Last week, Kacie and I went to Mindshare LA. I’d been meaning to go to this event since I first read about it the fall, but had never actually made my way over to hear the talks and mingle with the rather intellectually elite crowd. But then I started getting more into LA’s tech evets, and I met Travis Savo, who is part of Mindshare Labs, at BarCamp. Once I had a personal invite — and knew one of the speakers (Jason) — of course I was going to go.
The event was held at a repurposed firehouse on the east side of Downtown LA. We entered from an alley, where a Border Grill taco truck was parked for our dining pleasure, and picked up our name tags before exploring the already crowded venue. There was a little courtyard, where Travis would DJ later, another outdoor space where there was an open wine and beer bar as well as snacks from Portos, and an inside space with a bar, some small side rooms, and a room set up for the presentations.
The speaker list was a diverse group of people all passionate about what they do.
Jessica Jackley, the founder of KIVA, gave a talk about microloans and about what KIVA is doing to help alleviate poverty around the world. I got to learn a bit more about the lending process and was really inspired by how she has been able to grow the organization so quickly and effectively.
Geoffrey Sommer, an aviator and risk analyst who has done work for NASA, talked about killer comets and meteorites and talked about how closely we can predict an impact and whether we could really do anything about it. I’ve always been a sucker for disaster shows, though they absolutely terrify me, and from what he has determined, we probably shouldn’t spend too much time worrying about things coming from outer space to kill us.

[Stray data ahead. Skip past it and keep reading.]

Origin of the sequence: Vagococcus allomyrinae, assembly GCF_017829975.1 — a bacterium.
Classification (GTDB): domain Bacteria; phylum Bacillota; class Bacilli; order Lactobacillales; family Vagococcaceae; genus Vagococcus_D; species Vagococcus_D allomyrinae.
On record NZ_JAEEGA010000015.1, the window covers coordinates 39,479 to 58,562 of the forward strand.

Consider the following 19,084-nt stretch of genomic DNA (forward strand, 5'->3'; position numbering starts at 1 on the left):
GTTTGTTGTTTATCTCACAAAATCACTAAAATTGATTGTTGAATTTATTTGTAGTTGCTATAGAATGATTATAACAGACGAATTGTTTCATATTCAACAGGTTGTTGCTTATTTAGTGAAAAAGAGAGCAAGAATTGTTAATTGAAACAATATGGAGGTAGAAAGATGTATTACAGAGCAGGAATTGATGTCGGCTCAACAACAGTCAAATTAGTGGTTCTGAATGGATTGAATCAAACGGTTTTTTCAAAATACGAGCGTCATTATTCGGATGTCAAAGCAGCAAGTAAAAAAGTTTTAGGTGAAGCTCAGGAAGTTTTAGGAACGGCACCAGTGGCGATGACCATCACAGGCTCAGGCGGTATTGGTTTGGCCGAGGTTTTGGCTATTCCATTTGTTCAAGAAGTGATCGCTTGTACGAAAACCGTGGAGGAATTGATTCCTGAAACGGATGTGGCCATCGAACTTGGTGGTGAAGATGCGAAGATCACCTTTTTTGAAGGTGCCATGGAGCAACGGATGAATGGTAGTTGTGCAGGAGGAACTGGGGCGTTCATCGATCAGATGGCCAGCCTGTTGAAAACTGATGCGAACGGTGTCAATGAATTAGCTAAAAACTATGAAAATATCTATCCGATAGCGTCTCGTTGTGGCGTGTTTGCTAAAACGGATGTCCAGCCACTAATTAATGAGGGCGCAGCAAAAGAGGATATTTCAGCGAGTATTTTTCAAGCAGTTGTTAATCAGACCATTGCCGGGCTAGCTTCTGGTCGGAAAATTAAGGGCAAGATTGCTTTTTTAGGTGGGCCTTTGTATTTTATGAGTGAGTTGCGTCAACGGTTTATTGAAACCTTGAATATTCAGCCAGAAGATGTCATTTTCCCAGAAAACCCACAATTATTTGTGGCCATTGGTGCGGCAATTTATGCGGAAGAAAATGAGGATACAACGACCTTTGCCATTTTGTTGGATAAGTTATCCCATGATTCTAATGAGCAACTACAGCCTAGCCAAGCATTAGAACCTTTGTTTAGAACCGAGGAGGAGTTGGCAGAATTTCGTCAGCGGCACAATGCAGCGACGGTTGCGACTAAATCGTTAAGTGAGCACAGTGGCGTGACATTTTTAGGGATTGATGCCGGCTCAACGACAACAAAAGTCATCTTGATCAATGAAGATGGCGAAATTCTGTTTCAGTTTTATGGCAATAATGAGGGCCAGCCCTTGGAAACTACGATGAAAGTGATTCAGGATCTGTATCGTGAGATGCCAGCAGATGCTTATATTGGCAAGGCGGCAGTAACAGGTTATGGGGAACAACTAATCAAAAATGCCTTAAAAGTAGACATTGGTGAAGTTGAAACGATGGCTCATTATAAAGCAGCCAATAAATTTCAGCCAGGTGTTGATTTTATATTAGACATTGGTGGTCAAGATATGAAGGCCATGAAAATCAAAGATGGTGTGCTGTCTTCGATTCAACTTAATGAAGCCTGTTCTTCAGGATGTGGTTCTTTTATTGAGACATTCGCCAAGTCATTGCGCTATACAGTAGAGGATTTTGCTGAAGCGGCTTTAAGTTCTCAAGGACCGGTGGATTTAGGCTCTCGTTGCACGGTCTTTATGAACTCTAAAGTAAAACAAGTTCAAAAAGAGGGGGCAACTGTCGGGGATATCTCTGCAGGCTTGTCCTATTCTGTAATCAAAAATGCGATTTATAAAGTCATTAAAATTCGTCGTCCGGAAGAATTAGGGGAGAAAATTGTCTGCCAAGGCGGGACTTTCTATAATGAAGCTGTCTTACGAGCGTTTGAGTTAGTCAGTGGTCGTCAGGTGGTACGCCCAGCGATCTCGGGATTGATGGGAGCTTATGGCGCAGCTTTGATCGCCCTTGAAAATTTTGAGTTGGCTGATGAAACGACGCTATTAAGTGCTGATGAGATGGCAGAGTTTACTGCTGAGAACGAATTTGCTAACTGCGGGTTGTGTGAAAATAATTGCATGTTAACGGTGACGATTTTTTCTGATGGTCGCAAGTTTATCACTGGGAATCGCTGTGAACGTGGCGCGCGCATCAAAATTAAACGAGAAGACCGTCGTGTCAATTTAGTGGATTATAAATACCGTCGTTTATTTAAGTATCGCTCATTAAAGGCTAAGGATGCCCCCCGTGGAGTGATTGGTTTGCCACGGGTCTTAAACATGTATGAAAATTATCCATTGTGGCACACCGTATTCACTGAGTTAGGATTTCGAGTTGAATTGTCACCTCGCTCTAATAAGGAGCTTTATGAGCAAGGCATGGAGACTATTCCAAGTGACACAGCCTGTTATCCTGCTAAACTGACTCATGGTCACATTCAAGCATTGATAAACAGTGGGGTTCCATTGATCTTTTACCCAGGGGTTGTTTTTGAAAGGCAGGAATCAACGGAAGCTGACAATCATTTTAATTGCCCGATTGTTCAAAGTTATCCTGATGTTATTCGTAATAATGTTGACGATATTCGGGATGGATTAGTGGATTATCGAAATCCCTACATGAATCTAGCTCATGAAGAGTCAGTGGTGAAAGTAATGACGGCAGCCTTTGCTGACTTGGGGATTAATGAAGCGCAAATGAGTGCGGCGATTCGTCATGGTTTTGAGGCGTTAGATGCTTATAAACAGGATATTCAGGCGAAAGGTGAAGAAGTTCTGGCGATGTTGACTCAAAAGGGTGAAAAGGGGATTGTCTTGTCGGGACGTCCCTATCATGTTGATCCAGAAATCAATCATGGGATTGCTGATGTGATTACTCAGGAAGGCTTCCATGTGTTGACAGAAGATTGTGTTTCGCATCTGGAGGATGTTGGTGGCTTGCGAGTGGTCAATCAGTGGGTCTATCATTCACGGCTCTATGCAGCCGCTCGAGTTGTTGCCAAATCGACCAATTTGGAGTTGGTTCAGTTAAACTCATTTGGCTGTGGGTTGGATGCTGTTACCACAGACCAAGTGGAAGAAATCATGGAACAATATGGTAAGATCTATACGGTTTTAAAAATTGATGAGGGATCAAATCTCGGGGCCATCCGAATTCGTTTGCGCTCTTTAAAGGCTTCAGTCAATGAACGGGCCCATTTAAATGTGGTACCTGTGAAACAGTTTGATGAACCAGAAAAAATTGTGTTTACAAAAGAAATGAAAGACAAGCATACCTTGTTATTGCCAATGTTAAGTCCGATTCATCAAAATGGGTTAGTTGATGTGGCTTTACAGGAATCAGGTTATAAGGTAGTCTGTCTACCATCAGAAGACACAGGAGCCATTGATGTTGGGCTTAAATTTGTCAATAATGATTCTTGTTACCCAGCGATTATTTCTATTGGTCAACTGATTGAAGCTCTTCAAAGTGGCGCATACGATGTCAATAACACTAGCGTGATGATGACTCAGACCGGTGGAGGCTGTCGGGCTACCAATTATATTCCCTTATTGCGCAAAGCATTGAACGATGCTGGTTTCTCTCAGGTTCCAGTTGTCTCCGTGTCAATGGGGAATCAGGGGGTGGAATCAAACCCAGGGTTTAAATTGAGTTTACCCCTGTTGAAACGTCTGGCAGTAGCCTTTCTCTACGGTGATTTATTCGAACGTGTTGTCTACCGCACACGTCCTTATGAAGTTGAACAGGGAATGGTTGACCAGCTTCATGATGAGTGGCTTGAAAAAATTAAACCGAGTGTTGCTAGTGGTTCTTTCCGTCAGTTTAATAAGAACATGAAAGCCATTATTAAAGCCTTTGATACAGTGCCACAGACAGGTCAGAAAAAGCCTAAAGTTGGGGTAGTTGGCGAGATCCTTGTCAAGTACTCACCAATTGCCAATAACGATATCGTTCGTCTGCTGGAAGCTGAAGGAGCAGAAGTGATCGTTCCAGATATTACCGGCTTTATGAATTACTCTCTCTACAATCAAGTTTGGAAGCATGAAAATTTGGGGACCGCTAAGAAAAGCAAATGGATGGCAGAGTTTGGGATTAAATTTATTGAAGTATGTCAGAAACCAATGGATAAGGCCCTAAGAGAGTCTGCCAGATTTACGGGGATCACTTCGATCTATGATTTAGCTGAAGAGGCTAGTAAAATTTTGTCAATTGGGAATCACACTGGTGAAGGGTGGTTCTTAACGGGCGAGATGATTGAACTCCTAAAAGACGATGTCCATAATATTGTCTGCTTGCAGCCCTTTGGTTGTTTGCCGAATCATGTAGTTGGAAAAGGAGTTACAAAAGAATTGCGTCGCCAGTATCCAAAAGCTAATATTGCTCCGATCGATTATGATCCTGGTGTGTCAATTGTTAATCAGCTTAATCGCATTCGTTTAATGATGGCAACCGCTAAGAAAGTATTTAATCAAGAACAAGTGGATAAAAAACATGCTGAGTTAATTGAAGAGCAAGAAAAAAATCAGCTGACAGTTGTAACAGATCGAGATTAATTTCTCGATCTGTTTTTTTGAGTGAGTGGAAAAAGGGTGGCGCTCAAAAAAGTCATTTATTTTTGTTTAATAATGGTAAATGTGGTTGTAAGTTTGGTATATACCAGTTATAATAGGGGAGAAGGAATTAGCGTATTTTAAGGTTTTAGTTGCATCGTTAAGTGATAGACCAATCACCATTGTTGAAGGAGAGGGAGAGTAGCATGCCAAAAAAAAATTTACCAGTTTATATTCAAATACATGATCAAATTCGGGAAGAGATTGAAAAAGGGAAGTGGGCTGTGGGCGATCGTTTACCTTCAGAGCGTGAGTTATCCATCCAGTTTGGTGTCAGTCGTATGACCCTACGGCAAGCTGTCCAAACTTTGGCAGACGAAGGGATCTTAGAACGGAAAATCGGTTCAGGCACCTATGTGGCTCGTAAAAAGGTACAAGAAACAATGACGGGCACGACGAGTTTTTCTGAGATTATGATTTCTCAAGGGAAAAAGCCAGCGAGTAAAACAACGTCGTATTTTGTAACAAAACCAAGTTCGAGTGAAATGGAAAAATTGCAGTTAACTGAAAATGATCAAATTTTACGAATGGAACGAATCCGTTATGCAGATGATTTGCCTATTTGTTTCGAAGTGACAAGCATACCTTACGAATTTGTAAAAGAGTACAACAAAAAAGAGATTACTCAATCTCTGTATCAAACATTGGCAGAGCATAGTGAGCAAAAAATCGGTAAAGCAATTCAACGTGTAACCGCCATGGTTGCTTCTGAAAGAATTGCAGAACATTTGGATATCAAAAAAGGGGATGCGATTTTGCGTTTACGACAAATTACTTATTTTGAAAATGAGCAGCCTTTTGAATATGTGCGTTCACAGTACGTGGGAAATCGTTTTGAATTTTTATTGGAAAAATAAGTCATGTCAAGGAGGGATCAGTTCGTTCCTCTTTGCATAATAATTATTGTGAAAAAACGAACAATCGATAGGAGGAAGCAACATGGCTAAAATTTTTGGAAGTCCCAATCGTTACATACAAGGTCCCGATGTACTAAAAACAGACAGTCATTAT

Ariel Blumenthal, a composer and the founder Sentient Music for Media talked about creating custom soundtracks for spaces that evolve as you move through the space and set differet moods in different parts of the spaces and Dr. Alex Benzer, the author of Tao of Dating for Women and Tao of Dating For Men talked about why smart people often have a difficult time dating.
The big talk of the night, though was Jason Porath‘s A Short History of Hollywood’s Genitalia Coverups. I first heard Jason give the talk at BarCamp, and it had the room roaring. We all laughed at terms like “tent removal” and “scrotoscoping,” and got to see quite a few examples of Hollywood coverups. I’m hoping the video of this one turns up sometime so I can share it.
After the talks, we stuck around for another drink and enjoyed the music. The courtyards were beautifully lit up with firelight, and we also got to check out a laser maze — I didn’t actually try it, but it looked like something a bank robber would have to go through.
I didn’t take any pictures, but here’s a video from SEOP: